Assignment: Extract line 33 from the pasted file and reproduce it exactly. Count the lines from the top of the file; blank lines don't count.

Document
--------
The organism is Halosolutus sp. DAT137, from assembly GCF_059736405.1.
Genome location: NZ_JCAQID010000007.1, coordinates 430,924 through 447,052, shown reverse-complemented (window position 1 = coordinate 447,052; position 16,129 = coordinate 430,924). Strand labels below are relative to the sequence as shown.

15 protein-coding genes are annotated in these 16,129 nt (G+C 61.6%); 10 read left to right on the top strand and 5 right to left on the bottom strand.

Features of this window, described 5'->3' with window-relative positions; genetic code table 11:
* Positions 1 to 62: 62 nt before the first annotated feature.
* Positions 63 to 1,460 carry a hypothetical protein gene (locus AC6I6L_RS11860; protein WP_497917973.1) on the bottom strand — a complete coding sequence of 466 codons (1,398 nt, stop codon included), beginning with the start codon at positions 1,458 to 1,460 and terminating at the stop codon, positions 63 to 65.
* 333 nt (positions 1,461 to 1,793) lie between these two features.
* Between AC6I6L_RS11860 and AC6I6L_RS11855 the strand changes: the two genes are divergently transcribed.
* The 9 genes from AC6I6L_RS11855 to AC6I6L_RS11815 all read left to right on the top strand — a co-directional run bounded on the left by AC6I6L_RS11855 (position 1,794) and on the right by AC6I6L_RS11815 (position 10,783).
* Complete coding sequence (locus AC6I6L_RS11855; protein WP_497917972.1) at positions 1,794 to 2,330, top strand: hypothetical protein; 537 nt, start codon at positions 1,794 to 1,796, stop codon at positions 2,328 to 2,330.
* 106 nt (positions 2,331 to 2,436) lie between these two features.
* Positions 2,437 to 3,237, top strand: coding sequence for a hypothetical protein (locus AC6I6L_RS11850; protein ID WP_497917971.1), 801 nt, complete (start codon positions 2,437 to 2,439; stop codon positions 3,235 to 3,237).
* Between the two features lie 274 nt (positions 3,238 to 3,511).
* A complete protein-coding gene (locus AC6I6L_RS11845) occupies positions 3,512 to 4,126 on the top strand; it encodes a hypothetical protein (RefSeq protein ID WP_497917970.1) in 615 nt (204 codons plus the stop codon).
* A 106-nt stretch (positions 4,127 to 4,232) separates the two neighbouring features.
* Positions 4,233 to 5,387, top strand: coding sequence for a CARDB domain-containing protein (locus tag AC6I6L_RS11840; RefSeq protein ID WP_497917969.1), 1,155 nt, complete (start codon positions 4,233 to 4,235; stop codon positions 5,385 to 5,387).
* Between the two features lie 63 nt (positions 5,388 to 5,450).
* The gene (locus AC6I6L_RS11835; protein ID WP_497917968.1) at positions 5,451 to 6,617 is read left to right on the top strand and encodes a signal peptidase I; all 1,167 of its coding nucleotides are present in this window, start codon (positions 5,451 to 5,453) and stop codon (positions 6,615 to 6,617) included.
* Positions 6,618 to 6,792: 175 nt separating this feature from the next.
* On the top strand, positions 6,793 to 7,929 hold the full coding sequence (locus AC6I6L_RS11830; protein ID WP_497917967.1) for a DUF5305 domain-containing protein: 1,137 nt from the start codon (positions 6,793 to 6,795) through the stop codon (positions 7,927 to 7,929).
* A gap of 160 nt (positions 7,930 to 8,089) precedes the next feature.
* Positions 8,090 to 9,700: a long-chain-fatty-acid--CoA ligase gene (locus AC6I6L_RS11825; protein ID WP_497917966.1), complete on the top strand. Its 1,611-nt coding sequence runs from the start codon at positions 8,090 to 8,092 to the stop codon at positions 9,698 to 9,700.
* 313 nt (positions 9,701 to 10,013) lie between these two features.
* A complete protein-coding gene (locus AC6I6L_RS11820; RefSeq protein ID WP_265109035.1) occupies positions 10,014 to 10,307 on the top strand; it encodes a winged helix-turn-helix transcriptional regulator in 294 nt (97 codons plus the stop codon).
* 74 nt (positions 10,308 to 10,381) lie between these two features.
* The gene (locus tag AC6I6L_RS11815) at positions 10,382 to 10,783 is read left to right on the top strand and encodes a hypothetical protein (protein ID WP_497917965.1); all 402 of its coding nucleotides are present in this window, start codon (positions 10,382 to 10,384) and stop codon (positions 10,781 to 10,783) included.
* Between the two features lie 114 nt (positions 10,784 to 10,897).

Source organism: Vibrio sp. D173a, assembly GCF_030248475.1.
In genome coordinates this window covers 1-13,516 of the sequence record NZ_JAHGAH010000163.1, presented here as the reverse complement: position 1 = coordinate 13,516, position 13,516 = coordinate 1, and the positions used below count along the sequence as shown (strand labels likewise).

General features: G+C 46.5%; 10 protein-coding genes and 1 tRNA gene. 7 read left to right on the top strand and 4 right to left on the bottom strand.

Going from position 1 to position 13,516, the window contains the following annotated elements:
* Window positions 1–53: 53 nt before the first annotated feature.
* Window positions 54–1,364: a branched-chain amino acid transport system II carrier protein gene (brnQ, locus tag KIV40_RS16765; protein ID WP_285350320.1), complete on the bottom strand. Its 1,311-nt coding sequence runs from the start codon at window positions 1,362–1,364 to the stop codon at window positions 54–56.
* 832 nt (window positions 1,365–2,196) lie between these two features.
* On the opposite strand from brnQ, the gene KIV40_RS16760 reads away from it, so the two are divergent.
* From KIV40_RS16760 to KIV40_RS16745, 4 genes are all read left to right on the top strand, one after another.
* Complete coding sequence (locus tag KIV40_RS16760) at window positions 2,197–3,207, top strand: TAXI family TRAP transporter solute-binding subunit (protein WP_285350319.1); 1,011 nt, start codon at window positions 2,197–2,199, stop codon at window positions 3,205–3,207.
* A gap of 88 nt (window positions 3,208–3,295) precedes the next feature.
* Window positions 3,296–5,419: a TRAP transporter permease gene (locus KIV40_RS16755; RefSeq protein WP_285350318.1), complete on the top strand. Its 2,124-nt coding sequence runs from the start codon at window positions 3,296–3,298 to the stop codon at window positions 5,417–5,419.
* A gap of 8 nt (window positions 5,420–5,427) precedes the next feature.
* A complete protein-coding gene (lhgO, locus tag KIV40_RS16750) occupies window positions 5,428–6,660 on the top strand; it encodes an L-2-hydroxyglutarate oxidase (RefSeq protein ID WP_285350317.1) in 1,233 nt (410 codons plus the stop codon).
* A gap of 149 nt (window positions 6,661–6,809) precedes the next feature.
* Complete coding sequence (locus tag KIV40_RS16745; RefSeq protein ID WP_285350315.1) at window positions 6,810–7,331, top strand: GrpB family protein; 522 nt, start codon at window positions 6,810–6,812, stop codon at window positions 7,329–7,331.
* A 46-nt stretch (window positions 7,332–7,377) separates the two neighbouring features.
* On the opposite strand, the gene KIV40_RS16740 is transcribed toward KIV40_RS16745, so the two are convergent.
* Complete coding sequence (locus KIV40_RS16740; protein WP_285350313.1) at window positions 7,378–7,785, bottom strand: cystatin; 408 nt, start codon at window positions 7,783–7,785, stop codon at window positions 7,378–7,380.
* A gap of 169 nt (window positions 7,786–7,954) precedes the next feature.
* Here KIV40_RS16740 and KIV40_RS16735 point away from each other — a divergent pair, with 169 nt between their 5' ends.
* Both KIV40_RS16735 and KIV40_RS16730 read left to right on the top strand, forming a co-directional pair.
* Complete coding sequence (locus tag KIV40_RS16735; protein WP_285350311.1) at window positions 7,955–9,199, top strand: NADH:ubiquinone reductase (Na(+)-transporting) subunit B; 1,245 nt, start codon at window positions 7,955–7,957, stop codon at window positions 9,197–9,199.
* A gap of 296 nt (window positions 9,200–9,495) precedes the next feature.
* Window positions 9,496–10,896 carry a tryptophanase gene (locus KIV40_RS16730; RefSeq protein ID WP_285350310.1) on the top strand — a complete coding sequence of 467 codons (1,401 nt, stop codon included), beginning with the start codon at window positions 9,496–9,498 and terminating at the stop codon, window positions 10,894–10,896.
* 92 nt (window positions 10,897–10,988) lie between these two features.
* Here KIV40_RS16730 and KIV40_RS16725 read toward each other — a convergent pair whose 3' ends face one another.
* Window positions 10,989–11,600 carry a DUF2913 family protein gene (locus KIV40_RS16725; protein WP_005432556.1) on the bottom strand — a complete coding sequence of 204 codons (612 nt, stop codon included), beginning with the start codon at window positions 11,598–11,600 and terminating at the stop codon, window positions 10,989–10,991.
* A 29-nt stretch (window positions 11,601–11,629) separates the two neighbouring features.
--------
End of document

* Window positions 54–1,364: a branched-chain amino acid transport system II carrier protein gene (brnQ, locus tag KIV40_RS16765; protein ID WP_285350320.1), complete on the bottom strand. Its 1,311-nt coding sequence runs from the start codon at window positions 1,362–1,364 to the stop codon at window positions 54–56.